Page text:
Magazine article The New Yorker

Yaji

Magazine article The New Yorker

Yaji

Article excerpt

In the Hausa Muslim community of Kumasi, Ghana, where I grew up, in the seventies, yaji was considered the king of all spice mixtures. All yajis contain the following basic ingredients: black, red, and white peppercorns, dried ginger, cloves, dried red peppers, and salt. These are mixed together in a large wooden mortar and pounded with a pestle until floury. Optional ingredients include peanuts and dried garlic. Some yaji makers even add beef bouillon for an enhanced, albeit contemporary, savory effect.

In my house, we had two kinds of yaji. The container for our regular yaji (to which my mother added the foul-smelling but heavenly-tasting locust beans traditionally used in soups in West Africa) sat on a pantry shelf, where my mother could easily find it and sprinkle a tablespoonful into the pot of whatever soup or stew she was making. But some secrecy surrounded the other yaji, which was kept under lock and key in a glass cupboard in our living room. Mother would add a teaspoonful or two of this yaji to anything that Father ate: soup, rice, steak, stew, salad, even taliya, the local handcrafted pasta. Once, when I was nine, I asked my mother why she never gave that yaji to me or my siblings. With a finger to her pursed lips, she replied, "That is for your father only! And don't even think about opening that jar, you hear me?" Her eyes darted to the cupboard, as if to insure that the orange Ovaltine jar in which she kept the prized condiment was still secure in its enclosure.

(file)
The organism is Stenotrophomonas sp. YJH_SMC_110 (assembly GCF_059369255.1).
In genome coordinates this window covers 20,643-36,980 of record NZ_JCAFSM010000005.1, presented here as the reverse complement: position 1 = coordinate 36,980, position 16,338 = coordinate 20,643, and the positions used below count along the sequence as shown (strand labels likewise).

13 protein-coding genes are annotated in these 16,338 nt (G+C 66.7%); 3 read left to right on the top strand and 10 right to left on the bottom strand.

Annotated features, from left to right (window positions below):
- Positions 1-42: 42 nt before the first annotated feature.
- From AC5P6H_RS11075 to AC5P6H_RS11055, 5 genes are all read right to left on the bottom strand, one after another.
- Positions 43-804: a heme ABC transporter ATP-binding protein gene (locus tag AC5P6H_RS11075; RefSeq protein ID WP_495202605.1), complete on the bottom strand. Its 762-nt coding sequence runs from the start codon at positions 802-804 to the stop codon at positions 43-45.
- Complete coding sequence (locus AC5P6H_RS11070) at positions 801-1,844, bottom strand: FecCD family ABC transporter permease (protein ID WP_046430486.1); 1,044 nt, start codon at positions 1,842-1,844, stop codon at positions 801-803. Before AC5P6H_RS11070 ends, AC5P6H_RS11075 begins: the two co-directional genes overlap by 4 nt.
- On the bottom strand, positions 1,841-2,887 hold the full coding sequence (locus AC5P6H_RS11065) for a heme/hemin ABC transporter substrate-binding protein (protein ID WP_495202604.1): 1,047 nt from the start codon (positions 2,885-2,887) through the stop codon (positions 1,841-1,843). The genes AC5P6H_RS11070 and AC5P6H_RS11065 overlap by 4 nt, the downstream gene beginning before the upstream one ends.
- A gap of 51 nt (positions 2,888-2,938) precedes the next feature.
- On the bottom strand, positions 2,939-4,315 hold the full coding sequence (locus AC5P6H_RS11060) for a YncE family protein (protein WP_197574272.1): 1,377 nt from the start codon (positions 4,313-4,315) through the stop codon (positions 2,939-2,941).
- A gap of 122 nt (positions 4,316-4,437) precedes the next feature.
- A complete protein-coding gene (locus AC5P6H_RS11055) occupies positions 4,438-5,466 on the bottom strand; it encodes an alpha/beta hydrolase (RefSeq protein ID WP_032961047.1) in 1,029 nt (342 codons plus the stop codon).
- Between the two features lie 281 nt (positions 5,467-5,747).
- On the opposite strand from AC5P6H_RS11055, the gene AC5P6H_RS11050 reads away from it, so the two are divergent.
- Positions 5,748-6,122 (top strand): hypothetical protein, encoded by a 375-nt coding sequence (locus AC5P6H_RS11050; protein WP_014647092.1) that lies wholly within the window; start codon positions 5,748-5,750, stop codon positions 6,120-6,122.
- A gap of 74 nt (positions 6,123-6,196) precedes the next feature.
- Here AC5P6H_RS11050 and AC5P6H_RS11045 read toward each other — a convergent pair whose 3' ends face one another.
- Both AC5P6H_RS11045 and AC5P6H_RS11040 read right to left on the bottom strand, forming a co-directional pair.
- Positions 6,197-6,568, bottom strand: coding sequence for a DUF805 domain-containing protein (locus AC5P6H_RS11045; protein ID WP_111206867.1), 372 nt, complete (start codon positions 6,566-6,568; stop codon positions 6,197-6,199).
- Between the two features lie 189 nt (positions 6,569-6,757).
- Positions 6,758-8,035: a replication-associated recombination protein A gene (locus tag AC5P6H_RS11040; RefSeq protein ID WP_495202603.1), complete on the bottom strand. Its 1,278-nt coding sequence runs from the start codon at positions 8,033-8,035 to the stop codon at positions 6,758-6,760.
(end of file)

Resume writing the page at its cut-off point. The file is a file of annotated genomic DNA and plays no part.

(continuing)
When I turned eleven, one of my many uncles began sending me to Douala Cameroon's, the best suya joint in the city, to buy him his favorite snack--a thinly sliced and skewered beef delicacy that is ubiquitous on West African roadsides at night. Out of the blue, during one such errand, Douala asked me, "What yaji does your uncle want? The one for men with three wives or the one for men with two wives?" By the time I'd gathered enough wits to say that my uncle had only one wife, a fact well known to Douala, the warm, wrapped meat, heavily doused with some kind of yaji, was in my palms.

Not until late in my teen-age years, after my mother died, did my paternal grandmother yield to my questions and reveal the name of the secret ingredient that my mother had added to my father's yaji. It was masoro, known in English as false cubeb pepper or bush pepper. Its black berries look like peppercorns but are slightly larger and mostly hollow. It has a bittersweet taste and a pungent aroma that is both camphoraceous and spicy. …

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